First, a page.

angry group of protesters at Kent State University in Ohio. The activists had set fire to the Campus Reserve Officers Training building. The National Guard shot into the crowd of unarmed students and 9 students were wounded and 4 were killed. The nation was startled by the shootings (Kent 98-99). The first
sustained national strike took place in American history, when 450 colleges and universities were closed. Many aggravated
students started setting fires to ROTC buildings and other military properties at their school. During the year of 1970, 7,200 students were arrested (Archer 7) and an estimated 4 million students took place in protests (Dudley 217).
The Kent State incident caused a psychological change for many students involved with protests. They began to realize that they could die for their participation in antiwar demonstrations (Dudley 218). The shootings brought the war to a higher level of awareness (Kaiser). The division of society was also brought to its peak.
In the late 1960’s and early 1970’s more people were changing their opinions from prowar to antiwar, especially older Americans. George Wallace was a forceful speaker for the prowar side. He would often attack people’s beliefs that were different from his own. Like many Americans, feeling like victims of a system that had someone else’s interests at heart, Wallace began to question the reason for the United State’s involvement in the war. At a bar, a construction worker spontaneously burst out in
rage against the war, while watching a young boys funeral on television (Dougan and Weiss 102).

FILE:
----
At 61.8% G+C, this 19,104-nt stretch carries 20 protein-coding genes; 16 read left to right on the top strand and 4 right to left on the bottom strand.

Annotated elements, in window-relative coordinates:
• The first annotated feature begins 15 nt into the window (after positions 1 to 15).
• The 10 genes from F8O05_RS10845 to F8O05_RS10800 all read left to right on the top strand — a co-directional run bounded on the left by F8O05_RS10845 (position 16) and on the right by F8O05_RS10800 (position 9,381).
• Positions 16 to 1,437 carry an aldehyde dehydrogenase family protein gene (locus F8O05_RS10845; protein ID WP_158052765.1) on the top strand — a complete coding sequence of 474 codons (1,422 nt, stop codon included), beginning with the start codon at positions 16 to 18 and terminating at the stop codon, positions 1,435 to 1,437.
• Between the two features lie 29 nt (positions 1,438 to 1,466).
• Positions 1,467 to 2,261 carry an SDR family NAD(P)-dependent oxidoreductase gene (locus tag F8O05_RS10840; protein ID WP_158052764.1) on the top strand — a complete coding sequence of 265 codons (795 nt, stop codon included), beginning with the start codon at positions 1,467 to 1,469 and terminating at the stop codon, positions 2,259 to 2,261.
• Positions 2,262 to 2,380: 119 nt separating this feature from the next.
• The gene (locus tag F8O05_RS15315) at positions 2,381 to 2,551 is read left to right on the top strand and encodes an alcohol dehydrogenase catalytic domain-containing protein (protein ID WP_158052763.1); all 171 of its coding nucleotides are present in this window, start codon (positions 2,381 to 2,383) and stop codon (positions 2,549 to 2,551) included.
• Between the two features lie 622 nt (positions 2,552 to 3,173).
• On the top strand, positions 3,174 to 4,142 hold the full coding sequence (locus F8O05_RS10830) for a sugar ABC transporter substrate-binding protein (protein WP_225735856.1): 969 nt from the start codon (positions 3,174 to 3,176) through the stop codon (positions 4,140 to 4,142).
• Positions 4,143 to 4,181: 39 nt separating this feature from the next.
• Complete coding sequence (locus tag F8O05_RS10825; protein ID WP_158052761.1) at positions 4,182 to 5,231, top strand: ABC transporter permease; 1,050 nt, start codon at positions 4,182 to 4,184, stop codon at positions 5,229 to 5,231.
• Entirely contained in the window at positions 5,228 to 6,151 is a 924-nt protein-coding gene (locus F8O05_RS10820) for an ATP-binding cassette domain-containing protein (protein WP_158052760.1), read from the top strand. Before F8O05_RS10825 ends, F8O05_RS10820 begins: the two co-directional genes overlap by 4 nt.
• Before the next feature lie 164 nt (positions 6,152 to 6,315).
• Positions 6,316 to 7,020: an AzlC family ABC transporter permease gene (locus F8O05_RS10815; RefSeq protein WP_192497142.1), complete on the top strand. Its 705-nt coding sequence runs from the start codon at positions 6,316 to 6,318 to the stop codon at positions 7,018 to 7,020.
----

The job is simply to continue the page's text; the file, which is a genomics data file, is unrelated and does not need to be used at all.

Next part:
When the African American men left to fight in the war they felt good for supporting their country in the Vietnam War. By the time they returned back home, some found themselves strongly against the war and they became more aware of the inequalities in
the United States (Dougan and Weiss 95). Other soldiers that had been returned home might have changed their views on the war because of the lack of support they got from their peers and country.
Throughout the 1960’s antiwar activists influenced other people their age and anyone else who was interested, to take part in protests. In 1965 a rally in Boston only had about one 100 participants. Four years later another demonstration was held in Boston, this time it had 100 thousand people involved (O’Neil 110). Mark Rudd, the president of the Students for a Democratic Society, knew how to get his view across to millions. On the second day of students occupying the Columbia buildings, he met with the press for an interview (Kaiser 166-67).
We were young, we were reckless, arrogant, silly headstrong-and we were right. I regret nothing (Anderson 1)! That quote came from Abbie Hoffman’s last speech in 1989. Beyond the turmoil of the 1960’s the development of a youth culture was uniquely different, in the sense that they disagreed. They were the first to actively fight for what they believed needed to be
changed. They became opinionated about the Vietnam War from teach ins and other discussions or lectures. This enabled them to help inform others and aid them in seeing why the war was wrong. They joined organizations that would lead protests and guide them in their activism. By seeing large organized groups of people that all believed in the same thing and took it very seriously they persuaded people that there must be some truth to
what they were saying. The long length of the Vietnam war and the increased casualties began to play heavily on the minds of the American public. The deaths of young soldiers spurred many angry youths to speak out against the Vietnam war.
Anderson, Terry. Movement and the Sixties. New York: Oxford University Press, 1995.
Archer, Jules. The Incredible Sixties. San Diego: HBJ, 1986.
Dougan, Clark and Stephen Weiss. The Vietnam Experience: Nineteen Sixty-Eight. Boston: Boston Publishing Company.
Dudley, William. Ed. The 1960’s Opposing Viewpoints. San Diego: Greenhaven Press, 1997.
Hoskyns, Barney. Beneath The Diamond Sky Haight-Ashbury 1965- 1970.New York: Simon ; Schuster Editions, 1997.
Kaiser, Charles. 1968 In America. New York: Grove Press, 1988.
Kent, Deborah. American War Series: The Vietnam War. Hillside, NJ: Enslow Publishers, 1994.
O’Neil, Doris. Life: The 60’s.Boston: Bulfinch Press, 1989.